If you ever ask me what the signature dish of the Hokkien people is, I would answer this is it: the oyster omelette. All over the Min-language speaking regions (from the whole of Fujian province in China, the whole of Taiwan and the renegate Min-speaking Teochew community in Canton, to the Hokkien diaspora in Malaysia, Singapore, Indonesia and the Philippines), this dish continues to be eaten no matter where the Min people land up.
Shellfish is a staple of the Min people because these thrive all along the shallow rocky coastline of the Fujian province by the South China sea. Locals have a particular penchant for oysters, long before the French grew crazy about them. And they use them in another typical Hokkien dish, the Rice Vermicelli Soup with Oysters, that is now the national dish of Taiwan.
The recipe below is very much a Singaporean variation. The original recipe is not as complex, and is still made the same way in China and Taiwan. It is not so much the ingredients that are different but the way of preparing it is different, which I will explain later.
Serving: 2 persons
- 7-8 unshelled fresh large oysters (Alternatively you can use frozen or canned oysters)
- 100ml water (only if you are using frozen oysters)
- 5tbs vegetable oil
- 4-5 eggs
- Fish sauce
- 5tbs tapioca flour
- 1tbs rice flour
- White pepper powder
- Fresh coriander
- 2 slices of calamansi or green lime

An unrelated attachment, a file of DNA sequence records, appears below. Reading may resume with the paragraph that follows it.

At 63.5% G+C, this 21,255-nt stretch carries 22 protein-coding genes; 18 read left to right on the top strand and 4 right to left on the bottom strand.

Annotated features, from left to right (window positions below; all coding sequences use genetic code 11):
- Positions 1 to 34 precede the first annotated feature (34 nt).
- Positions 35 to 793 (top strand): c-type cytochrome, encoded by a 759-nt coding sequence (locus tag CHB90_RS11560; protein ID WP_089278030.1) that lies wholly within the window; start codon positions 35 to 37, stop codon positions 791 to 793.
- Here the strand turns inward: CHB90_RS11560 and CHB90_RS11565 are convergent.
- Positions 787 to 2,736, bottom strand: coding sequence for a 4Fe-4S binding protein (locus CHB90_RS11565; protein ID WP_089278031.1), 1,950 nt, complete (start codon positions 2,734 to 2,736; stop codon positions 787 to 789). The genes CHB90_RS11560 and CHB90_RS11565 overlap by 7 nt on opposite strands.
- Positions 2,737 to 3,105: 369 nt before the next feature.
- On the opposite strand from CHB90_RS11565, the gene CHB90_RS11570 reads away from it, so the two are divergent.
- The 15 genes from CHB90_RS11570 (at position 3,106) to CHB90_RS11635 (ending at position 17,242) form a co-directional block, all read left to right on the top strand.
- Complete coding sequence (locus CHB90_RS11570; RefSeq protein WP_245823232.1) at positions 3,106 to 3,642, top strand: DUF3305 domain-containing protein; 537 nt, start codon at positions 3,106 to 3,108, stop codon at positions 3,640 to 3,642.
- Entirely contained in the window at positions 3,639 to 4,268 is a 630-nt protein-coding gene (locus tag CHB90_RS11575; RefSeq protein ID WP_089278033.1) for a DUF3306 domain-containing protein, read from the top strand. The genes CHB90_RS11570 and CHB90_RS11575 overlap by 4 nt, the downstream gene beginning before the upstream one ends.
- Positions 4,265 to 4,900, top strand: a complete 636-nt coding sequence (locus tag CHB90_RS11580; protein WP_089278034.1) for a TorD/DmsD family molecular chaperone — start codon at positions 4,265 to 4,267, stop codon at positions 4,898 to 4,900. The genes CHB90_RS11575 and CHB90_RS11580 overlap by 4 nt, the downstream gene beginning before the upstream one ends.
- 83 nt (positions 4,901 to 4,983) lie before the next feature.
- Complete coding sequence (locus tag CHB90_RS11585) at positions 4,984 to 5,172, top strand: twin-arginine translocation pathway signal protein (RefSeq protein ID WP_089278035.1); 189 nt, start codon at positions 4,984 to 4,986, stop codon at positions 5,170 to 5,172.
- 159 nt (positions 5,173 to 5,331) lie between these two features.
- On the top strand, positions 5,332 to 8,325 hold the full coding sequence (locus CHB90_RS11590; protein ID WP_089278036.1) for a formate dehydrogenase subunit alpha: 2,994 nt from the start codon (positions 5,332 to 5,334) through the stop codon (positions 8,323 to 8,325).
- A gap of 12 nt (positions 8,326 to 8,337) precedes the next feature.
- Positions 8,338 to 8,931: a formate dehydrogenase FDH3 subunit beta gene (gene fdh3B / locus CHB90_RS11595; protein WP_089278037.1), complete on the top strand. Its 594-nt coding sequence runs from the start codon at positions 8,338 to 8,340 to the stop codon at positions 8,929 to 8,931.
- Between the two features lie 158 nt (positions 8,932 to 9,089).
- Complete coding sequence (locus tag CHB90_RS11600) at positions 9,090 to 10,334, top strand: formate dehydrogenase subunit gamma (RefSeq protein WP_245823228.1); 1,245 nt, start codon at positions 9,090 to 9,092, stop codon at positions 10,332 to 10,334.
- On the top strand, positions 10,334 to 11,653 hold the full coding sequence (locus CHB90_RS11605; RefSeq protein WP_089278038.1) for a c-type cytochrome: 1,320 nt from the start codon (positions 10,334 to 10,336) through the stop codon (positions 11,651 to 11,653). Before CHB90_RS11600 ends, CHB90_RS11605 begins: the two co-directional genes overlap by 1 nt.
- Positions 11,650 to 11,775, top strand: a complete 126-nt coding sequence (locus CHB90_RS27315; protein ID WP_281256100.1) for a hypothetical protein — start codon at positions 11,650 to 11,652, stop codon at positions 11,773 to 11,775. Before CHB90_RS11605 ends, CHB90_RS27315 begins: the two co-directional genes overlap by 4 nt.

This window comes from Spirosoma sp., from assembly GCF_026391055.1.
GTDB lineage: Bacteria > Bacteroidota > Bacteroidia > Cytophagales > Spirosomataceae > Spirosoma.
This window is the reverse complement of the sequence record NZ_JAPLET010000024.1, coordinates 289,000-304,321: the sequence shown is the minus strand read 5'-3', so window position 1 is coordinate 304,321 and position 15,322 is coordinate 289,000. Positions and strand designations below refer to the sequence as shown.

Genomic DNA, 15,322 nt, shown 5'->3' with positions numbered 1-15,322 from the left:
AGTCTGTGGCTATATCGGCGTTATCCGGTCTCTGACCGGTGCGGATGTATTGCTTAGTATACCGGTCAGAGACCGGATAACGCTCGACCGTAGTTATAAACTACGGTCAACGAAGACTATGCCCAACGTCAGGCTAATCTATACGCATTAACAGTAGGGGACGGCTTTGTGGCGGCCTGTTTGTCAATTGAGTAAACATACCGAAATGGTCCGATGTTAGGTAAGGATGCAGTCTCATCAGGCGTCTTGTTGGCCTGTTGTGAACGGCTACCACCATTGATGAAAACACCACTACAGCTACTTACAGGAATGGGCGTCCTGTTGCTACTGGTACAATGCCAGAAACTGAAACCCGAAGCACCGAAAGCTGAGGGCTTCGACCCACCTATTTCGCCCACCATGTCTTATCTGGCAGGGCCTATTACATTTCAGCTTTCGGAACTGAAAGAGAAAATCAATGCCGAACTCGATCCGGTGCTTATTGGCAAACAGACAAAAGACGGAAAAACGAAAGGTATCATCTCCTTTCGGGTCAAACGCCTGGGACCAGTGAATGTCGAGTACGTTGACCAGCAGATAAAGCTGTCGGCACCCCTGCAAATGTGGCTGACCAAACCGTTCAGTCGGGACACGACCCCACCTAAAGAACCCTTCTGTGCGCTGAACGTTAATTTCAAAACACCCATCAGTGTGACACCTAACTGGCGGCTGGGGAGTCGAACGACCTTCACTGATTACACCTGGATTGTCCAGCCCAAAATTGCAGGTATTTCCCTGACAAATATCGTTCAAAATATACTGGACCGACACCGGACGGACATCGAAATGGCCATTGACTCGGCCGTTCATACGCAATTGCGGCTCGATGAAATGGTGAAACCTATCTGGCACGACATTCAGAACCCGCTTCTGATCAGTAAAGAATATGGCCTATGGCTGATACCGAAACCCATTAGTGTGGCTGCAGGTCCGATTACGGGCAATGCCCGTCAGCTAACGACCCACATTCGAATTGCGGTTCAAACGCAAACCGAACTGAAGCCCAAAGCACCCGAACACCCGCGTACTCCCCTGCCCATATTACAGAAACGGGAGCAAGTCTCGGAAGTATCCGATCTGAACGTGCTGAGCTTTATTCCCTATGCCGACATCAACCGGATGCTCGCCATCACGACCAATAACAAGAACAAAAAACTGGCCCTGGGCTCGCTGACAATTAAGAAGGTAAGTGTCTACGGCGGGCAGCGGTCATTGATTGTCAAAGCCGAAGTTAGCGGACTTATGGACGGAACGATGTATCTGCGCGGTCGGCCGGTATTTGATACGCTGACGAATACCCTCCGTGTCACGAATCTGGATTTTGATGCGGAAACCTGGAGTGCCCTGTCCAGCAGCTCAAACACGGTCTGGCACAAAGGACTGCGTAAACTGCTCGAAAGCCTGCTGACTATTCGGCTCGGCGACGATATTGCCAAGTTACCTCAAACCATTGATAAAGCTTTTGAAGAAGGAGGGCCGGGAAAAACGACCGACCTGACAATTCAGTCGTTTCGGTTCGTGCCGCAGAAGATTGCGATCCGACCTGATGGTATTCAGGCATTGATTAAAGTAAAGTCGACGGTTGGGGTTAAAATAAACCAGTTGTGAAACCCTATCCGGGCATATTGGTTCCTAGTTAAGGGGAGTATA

- Sambal chili sauce
- Shell the oysters. Take care not to spill the juice that oozes out of the oysters when you open them. Set the oysters aside on a plate and the oyster juice in a separate bowl. If you are using canned oysters, do the same by collecting the water from the can. You should have at least 100ml of oyster juice. If you are using frozen oysters, defreeze them and set aside 100ml of water.
- Beat your eggs until they are foamy. Season with a dash of fish sauce. Set aside.
- To make your batter, put your mixture of flour together in a bowl and slowly add in your oyster juice or water. Mix well and set aside.
- Put your frying pan on high heat and pour in your oil. When the oil is hot, pour in half of your batter so that it forms a thin layer all over the pan. When it is brown and crispy, pour in your eggs. Let it set for a moment until it is cooked then turn it over to cook on the other side. Once the other side is cooked, use your spatula to cut up the omelette into smaller pieces. Add in more oil, then pour in the rest of your batter all over the omelette. Do not let the batter turn hard. Once it becomes thick and gooey, turn off the heat.
- Throw in your oysters into the omelette and give them a good toss around. The remaining heat will cook the oysters until they are half-cooked.
- Put the omelette on a plate. Top it with a dash of white pepper powder, a squeeze of calamansi juice and garnish with sprigs of coriander. Serve it with a dip sauce made with sambal chili sauce and calamansi juice.
Note: The use of oyster juice in the batter makes of course a world of difference in the taste! The Singaporean version attempts to combine crispiness with goo, hence this complex procedure, while the traditional version is quite simply crispy.
Variation: The traditional version is really much simpler: First fry an omelette with your oysters. Add in some finely-chopped vegetables like Chinese cabbage, beansprouts etc. Then pour your batter all over it to encase the omelette. Once the batter is hardened, turn it over to cook the other side.
Update (2013): Just did a Taiwanese version of Hokkien Oyster Omelette. The difference being it is not cut up in a mess in Taiwan and China, unlike in Singapore. And in the Taiwanese version, they add chrysanthemum garlands for extra bulk and fragrance.